Also in my opinion, the removal of Bichat fat pads do not contribute to ageing or future skin slack around the area. These are the result of the normal ageing process, due to the loss of collagen and elastin and the shifting of fat tissues under the skin that are inevitable with age. This procedure changes the contour of the face with a decrease in bulk, resulting in less weight for the tissues to support, and, therefore, less sagging. A thorough extra and intraoral evaluation is important prior to the procedure; any point of dental or gum infection must be treated before to any intraoral surgery. The procedure is done under local intraoral anesthesia. The incision, with scalpel blades or laser beam, measuring between 1 and 1.5 cm between the vestibular fold, starting from the cusp of the third or second superior molar and in the direction of the opening of the parotid duct, cuts through the following order: the jugal mucosa, the buccinator muscle, and the thin capsule of the buccal fat pad.
After delicately divulsing the tissues, the fat pad is carefully pull out into the oral cavity and scised with the help of specialized pliers, taking the precaution of not damaging the pad fascia so it is possible to remove the pad in one single piece. The fat pad capsule is not removed. The mucosa is sutured. Immediately after the procedure, therapeutic laser is applied, followed by cryotherapy and compression band to minimize the risk of edema. Pain medication can be prescribed, as well as corticosteroids and antibiotics. Important structures located around the incision, and that are avoided with proper technique: parotid gland ducts, facial vein, facial artery and facial nerves. Most common complications are: bleeding, edema, ecchymosis, hematoma, subcutaneous emphysema and infections. This procedure is marked by edema; therefore we should use all management tools available to control its occurrence.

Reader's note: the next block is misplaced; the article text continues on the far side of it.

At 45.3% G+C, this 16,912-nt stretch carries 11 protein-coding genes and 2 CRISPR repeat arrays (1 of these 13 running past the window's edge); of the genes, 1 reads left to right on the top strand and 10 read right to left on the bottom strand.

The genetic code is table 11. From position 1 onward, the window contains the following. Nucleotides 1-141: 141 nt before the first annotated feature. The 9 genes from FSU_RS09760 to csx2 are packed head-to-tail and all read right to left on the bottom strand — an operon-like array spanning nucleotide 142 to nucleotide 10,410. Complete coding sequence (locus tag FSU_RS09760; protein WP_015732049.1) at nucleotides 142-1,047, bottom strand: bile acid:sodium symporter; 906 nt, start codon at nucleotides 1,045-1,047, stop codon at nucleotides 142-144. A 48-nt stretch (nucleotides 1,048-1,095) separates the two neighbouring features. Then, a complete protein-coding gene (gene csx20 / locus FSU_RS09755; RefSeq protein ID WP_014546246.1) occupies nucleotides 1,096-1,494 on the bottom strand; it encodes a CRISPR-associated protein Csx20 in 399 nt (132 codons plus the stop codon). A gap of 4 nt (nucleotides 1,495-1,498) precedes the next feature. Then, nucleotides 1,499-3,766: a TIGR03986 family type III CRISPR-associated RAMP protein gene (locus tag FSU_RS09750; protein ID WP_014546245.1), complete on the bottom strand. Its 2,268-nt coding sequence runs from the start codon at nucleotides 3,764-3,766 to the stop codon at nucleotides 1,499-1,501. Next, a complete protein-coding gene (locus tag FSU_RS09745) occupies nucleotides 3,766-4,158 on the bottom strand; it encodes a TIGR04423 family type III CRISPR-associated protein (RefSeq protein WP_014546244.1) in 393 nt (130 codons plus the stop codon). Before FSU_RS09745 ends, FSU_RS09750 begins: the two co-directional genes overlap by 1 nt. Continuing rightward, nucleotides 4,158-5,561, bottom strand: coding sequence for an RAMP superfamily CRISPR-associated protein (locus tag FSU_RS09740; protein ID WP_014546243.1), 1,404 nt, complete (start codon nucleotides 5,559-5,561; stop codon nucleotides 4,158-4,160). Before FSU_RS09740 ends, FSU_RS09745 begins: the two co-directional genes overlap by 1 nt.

Good results can be noticed within 15 days of the procedure; great results within 45 days; and the final result can effectively be seen after 4 months, when the facial volume reduction can be observed through photos.
Removing the buccal fat pad will re-accommodate the masseter and buccinators muscles, increasing friction, specially on patients suffering from bruxism, however, a prescription of muscle relaxers on the first days postop are enough to control trismus. In general, very few complaints are reported. Medical studies are still establishing medium and long-term results for this procedure on patients that removed Bichat fat pads when young, but results so far are promising. Tissue accommodation and cicatrization don’t affect the connecting tissues, maintaining all functionality and longevity to the treatment.
The following changes can be observed after a bichectomy: reduced depth of nasolabial fold, appearance of fuller lips, noticeable shadow line under the cheek (blush effect) more defined cheekbone, better teeth exposure when smiling, eyes more prominent when smiling, jaw line more defined, reduced cheek volume.
Ideal patients for this procedure are satisfied with its final outcome, they are happier, more confident, feeling sexier and with higher self esteem. Therefore it is not only a procedure that brings physical results, but also psychological ones. A well-defined jaw line is often considered a sign of sensuality and power, characteristics that are praised nowadays.